Skip to main content


We’d like to understand how you use our websites in order to improve them. Register your interest.

Longitudinal and nonlinear relations of dietary and Serum cholesterol in midlife with cognitive decline: results from EMCOA study



Previous studies regarding the cholesterol-cognition relationship in midlife have generated conflicting results. We thus investigated whether dietary and blood cholesterol were associated with cognitive decline.


Participants were drawn from a large cohort study entitled the Effects and Mechanism Investigation of Cholesterol and Oxysterol on Alzheimer’s disease (EMCOA) study. We included 2514 participants who completed a selection of comprehensive cognitive tests and were followed for an average of 2.3 years. Blood concentrations of total cholesterol (TC), high-density lipoprotein cholesterol (HDL-C), low-density lipoprotein cholesterol (LDL-C) and triglycerides (TG) were assessed and dietary intakes were investigated by food frequency questionnaire (FFQ) at baseline. Apolipoprotein E (APOE) was genotyped by Kompetitive Allele Specific PCR (KASP) sequencing. Non-high-density lipoprotein cholesterol (Non-HDL-C) and LDL-C/HDL-C ratio were calculated. The longitudinal effects of dietary and blood cholesterol on risk of global cognitive decline (decrease in Montreal Cognitive Assessment (MoCA) > 2 points) were examined using Cox proportional hazards models. The nonlinear associations with global and domain-specific cognitive decline was evaluated with mixed effect linear models.


In Cox proportional hazards models, neither cholesterol nor egg intake was associated with a higher risk of accelerated global cognitive decline. In contrast, the higher serum concentrations of TC, LDL-C, non-HDL-C and LDL-C/HDL-C ratio were positively associated with accelerated global cognitive decline regardless of being evaluated continuously or categorically while higher HDL-C was positively associated with accelerated global cognitive decline only when being evaluated categorically (all P < 0.05). In mixed effect linear models, quadratic and longitudinal relations of dietary cholesterol and egg intakes to global cognition, processing speed and executive function were observed. Moreover, there were inverted U-shaped relations of HDL-C, with processing speed and executive function but U-shaped relations of HDL-C and LDL-C/HDL-C ratio with verbal memory. Adverse linear associations of higher LDL-C and LDL-C/HDL-C ratio with multiple cognitive comes were also revealed. Additionally adjusting for APOE genotype did not modify cholesterol-cognition associations. Dietary and serum cholesterol had variable associations with global and domain-specific cognitive decline across educational groups.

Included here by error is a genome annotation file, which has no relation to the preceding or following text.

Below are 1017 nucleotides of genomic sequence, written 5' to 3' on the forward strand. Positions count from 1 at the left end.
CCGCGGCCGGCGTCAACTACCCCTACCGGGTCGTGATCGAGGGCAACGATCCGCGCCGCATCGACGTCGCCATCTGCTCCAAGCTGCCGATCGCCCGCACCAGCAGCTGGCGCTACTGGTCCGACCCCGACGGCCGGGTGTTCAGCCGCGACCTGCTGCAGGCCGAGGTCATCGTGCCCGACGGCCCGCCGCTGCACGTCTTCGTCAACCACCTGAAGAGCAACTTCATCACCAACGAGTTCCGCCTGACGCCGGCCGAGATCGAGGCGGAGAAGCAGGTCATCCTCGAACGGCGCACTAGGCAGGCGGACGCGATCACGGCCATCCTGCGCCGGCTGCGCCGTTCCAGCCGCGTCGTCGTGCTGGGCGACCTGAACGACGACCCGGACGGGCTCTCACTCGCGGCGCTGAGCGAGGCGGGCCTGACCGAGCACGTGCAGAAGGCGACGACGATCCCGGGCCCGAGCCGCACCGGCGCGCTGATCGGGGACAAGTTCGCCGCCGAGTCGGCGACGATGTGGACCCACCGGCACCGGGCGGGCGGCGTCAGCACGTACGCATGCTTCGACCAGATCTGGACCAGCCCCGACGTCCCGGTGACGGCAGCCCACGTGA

Differential associations between dietary/serum cholesterol and cognitive decline across different domains of function were observed in a particular population of middle-aged and elderly Chinese. Interventions to improve cognitive reserve regarding dietary instruction and lipid management should be tailored according to specific target.

Trial registration

EMCOA, ChiCTR-OOC-17011882, Registered 5th, July 2017-Retrospectively registered,


An extensive yet conflicting research has documented longitudinal associations between serum cholesterol and prospective cognitive decline [1]. Meanwhile, a sparse prior literature has identified no associations between cholesterol/egg intakes and incident dementia or Alzheimer’s disease (AD) [2]. However, a recent article published in JAMA has concluded that higher consumption of cholesterol and eggs was significantly associated with higher risk of incident cardiovascular disease (CVD) in a dose-response manner [3]. Since CVD are known to predict the risk of dementia [4], the role of dietary and serum cholesterol in cognitive function and AD is not as clear cut.